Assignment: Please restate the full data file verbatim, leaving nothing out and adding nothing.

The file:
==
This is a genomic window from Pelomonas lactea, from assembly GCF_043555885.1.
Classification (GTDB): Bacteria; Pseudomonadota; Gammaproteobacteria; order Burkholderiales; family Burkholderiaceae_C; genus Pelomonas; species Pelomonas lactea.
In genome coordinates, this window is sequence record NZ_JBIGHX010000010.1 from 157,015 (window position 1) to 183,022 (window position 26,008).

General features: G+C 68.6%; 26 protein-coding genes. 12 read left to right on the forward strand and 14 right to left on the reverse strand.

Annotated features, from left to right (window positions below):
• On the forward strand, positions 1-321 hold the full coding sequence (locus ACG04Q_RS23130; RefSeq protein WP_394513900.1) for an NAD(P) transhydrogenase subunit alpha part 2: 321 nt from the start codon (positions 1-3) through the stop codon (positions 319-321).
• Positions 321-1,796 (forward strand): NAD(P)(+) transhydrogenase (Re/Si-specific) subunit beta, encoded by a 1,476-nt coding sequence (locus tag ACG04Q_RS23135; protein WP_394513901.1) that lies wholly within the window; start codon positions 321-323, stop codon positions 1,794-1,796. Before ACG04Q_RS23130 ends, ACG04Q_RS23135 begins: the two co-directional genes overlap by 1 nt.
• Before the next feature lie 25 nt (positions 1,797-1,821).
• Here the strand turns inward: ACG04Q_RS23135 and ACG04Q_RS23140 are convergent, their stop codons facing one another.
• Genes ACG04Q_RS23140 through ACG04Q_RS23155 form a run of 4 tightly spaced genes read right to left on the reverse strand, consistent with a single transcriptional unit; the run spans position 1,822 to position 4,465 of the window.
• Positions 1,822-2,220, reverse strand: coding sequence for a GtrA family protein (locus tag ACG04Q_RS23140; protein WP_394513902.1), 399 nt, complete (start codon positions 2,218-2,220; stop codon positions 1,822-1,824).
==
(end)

This is a genomic window from Pelomonas lactea, from assembly GCF_043555885.1.
Classification (GTDB): Bacteria; Pseudomonadota; Gammaproteobacteria; order Burkholderiales; family Burkholderiaceae_C; genus Pelomonas; species Pelomonas lactea.
In genome coordinates, this window is sequence record NZ_JBIGHX010000010.1 from 157,015 (window position 1) to 183,022 (window position 26,008).

General features: G+C 68.6%; 26 protein-coding genes. 12 read left to right on the forward strand and 14 right to left on the reverse strand.

Annotated features, from left to right (window positions below):
• On the forward strand, positions 1-321 hold the full coding sequence (locus ACG04Q_RS23130; RefSeq protein WP_394513900.1) for an NAD(P) transhydrogenase subunit alpha part 2: 321 nt from the start codon (positions 1-3) through the stop codon (positions 319-321).
• Positions 321-1,796 (forward strand): NAD(P)(+) transhydrogenase (Re/Si-specific) subunit beta, encoded by a 1,476-nt coding sequence (locus tag ACG04Q_RS23135; protein WP_394513901.1) that lies wholly within the window; start codon positions 321-323, stop codon positions 1,794-1,796. Before ACG04Q_RS23130 ends, ACG04Q_RS23135 begins: the two co-directional genes overlap by 1 nt.
• Before the next feature lie 25 nt (positions 1,797-1,821).
• Here the strand turns inward: ACG04Q_RS23135 and ACG04Q_RS23140 are convergent, their stop codons facing one another.
• Genes ACG04Q_RS23140 through ACG04Q_RS23155 form a run of 4 tightly spaced genes read right to left on the reverse strand, consistent with a single transcriptional unit; the run spans position 1,822 to position 4,465 of the window.
• Positions 1,822-2,220, reverse strand: coding sequence for a GtrA family protein (locus tag ACG04Q_RS23140; protein WP_394513902.1), 399 nt, complete (start codon positions 2,218-2,220; stop codon positions 1,822-1,824).